and welcome to our Word of the Day. And this time, we will look at the meaning of:
Schenken is just great. It is nice and rewarding to be the one doing it (most of the time) and it’s a joy to be the one it is done to (again… most of the time).
And no.. it’s not THAT act.
But it’s still an act that is probably as old as humanity itself: the act of giving a present.
And even though it’s such an old basic human concept, English doesn’t really have its own word for it. Well… at least not one that’s actually used.
Technically, there are to present and to bestow and to gift, but as you can see here, those aren’t really idiomatic….
- Ich schenke dir meinen Kuli.
- I present you with my ballpoint pen… hmm maybe not
- I bestow my ballpoint pen upon thee…. yeah, much better (NOT)
- I give you a ballpoint pen (as present).
… and to give (as present) really is the most fitting translation in my opinion.
Let’s look at a few more examples…
- Ich schenke meiner Freundin zum Geburtstag ein Kochbuch.
- I’ll buy / get my girlfriend a cookbook for her birthday / as a birthday present.
- Meine Oma hat mir zu Weihnachten 100 Euro geschenkt.
- My granny gave me 100 Euro for Christmas.
- Ich weiß nicht, was ich meiner Mutter zum Geburtstag schenken könnte.
- I don’t know what I could get my mom for her birthday.
- “Wieviel kostet der Apfel?”
“Ach den schenke ich dir.”
- “How much for this apple?”
“Oh, that one‘s on me.”
It’s really quite a practical word. And Germans seem to really enjoy schenken, and so they also used it metaphorically for giving a few abstract things like Aufmerksamkeit, Beachtung or Vertrauen.
- Ich schenke ihm viel Vertrauen.
“I give him a lot of trust as a present” (lit.).
- I really trust him.
- Der Manager schenkt dem Problem keine Beachtung.
“The manager doesn’t give consideration to the problem as a present. “(lit.)
- The manager ignores the problem.
- Die schöne Frau schenkte ihm ein Lächeln.
- The pretty woman gave him a smile.
And that’s still not all. Sooner or later, you’ll probably come across schenken used with a self reference: sich (Dative) schenken. And that could very well be about the literal idea of giving a present to oneself. But it has a second meaning. One that can be quite confusing…
- Diese Oper ist so langweilig, die zweite Hälfte kann man sich echt schenken.
- This opera is so boring, you can definitely skip the second half.
- Deine Ausreden kannst du dir schenken.
- You can save your fake excuses (for yourself).
- “Ich versuche Maria anzurufen, vielleicht verzeiht sie mir”
” Das kannst du dir schenken, die ist immer noch total sauer.”
- ”I am trying to call Maria, maybe she’ll forgive me.”
”That is pointless, she is still very angry.”
As you can see, the translation varies, but the core idea is that you “keep” something for yourself, or don’t even bother taking it. So, when someone tells you the following about a movie: “Das kannst du dir schenken.” then that is NOT a recommendation to watch it :).
Now, of course there are also a few related words we need to mention.
First of, the ge-form geschenkt , which literally means given as present, is often used with the idea of for free.
- Billiger wäre geschenkt.
- Cheaper would be for free.
- X-Box fast geschenkt.
- X-Box, almost a steal.
Which brings us right over the prefix version verschenken. The ver– adds its notion of away here and verschenken basically means give away for free. It’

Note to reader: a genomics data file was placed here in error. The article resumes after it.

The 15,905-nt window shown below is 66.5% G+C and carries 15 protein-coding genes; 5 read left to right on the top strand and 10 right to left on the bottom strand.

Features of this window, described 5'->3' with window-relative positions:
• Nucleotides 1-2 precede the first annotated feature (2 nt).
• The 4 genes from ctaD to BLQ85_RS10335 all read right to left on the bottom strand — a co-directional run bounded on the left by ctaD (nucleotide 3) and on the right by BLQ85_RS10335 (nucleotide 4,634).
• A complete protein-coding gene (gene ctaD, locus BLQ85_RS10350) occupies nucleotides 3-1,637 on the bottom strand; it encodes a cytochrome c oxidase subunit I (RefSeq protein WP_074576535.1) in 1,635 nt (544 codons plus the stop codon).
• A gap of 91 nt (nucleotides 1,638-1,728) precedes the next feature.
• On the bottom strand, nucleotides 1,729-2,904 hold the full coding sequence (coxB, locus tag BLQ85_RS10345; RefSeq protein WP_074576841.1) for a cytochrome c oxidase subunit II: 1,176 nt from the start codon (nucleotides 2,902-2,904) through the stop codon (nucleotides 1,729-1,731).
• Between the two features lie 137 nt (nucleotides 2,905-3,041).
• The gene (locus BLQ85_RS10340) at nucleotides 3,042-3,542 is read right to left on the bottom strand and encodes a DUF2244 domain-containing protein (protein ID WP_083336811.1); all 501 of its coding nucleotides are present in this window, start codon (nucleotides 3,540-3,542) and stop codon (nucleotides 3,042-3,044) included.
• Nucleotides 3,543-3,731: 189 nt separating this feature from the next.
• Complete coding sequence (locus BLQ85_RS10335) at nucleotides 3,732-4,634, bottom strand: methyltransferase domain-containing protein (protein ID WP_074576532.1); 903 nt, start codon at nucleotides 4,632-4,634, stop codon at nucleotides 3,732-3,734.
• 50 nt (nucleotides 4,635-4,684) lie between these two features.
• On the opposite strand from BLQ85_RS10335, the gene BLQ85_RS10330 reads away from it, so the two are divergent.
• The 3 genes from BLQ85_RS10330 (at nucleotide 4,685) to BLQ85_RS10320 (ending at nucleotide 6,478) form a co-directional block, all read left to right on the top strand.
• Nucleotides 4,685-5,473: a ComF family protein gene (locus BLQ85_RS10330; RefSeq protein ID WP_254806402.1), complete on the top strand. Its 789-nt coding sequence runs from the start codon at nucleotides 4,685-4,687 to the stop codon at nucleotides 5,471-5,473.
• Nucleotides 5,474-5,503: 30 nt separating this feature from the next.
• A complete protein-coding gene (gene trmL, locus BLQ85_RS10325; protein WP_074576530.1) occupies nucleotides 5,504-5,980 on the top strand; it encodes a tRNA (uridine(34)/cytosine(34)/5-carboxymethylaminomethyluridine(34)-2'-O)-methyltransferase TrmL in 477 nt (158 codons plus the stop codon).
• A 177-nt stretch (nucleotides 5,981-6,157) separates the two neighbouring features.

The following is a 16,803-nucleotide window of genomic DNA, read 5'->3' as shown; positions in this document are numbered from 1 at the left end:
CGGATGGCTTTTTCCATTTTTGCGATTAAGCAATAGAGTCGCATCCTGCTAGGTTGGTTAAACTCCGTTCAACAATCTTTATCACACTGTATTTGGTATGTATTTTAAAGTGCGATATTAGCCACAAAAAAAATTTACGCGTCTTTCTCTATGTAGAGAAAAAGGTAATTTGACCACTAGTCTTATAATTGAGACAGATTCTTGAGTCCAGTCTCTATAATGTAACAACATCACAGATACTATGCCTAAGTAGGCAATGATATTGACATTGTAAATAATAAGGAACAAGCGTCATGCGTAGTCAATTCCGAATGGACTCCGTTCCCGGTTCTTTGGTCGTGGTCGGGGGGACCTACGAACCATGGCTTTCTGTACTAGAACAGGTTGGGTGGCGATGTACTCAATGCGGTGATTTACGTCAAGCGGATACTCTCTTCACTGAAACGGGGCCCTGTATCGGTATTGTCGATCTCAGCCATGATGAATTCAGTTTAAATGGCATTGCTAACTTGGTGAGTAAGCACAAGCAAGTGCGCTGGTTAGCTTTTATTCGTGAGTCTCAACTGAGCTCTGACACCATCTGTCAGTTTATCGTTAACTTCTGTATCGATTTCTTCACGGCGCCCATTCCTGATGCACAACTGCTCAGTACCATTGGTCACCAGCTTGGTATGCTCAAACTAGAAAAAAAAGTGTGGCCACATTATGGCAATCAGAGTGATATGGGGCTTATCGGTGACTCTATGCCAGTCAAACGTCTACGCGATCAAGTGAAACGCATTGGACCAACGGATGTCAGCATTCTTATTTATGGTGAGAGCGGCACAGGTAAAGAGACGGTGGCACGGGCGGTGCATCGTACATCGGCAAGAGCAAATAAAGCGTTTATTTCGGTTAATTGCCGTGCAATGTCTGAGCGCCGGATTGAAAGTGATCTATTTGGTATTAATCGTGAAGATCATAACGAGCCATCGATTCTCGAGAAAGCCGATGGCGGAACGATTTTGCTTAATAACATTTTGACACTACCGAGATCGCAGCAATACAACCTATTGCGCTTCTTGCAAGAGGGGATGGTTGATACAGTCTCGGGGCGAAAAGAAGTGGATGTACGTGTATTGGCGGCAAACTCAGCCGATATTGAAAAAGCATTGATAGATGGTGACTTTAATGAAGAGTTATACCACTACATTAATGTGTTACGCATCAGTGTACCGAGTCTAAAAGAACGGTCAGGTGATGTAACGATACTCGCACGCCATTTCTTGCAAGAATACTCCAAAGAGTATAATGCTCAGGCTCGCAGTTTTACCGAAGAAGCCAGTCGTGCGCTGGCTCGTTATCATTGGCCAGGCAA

- Couch zu verschenken.
- Couch for free.
Then, we have of course the noun das Geschenk, which is the present, the gift.
- “Was ist das?”
“Das ist dein Geburtstagsgeschenk.”
“Ist das dein Ernst?!”
- “What is that?”
“That’s your birthday present.”
“Are you for real?!”
And then there is the verb einschenken which means to pour in the sense of pouring a drink.
Wait, wait…. hold on.
Pouring a drink?!
Sounds strange, but it’s actually true.
- Maria schenkt den Wein ein.
- Maria pours in the wine.
I guess it makes sense if you think of the act of serving a drink as some sort of present. But that’s quite a surprising meaning.
But that’s nothing compared to the surprise you’ll have when you see which words schenken is related to. Behold:
- der Schenkel – the shank
- der Schinken – the ham
- hinken – to limp
It’s virtually impossible to believe that these are all connected.
But they are.
The origin is the eerily ancient Indo-European root *(s)keng which meant inclined, tilted or aslant.
The Schenkel (shank) has its name because it’s at an angle to the upper leg. The ham is called Schinken because it is mostly cut from the Schenkel of a pig and hinken (to limp) is to walk in a tilted fashion. These make a lot of sense, actually.
But what about schenken itself? Well, get ready for the final surprise of the day… because schenken, too, originally was about… pouring a drink. Which is usually done by tilting the bottle or jar, so there’s the connection to the original root.
This sense of pouring still lives on in einschenken, and we can also see it in words like Schankerlaubnis (alcohol license) or the old fashioned die Schänke (tavern, tabroom).
And schenken itself then indeed broadened from giving, gifting a drink to the act of gifting in general.
I don’t know about you, but I find this to be one of the cutest word origins ever.
Etymology can really be a gift sometimes.
And on that note, I think we’ll wrap it up. This was our look at the meaning of schenken – the German word for giving a present.
As usual, if you have questions or suggestion, leave me a comment. I hope you liked it and see you next time.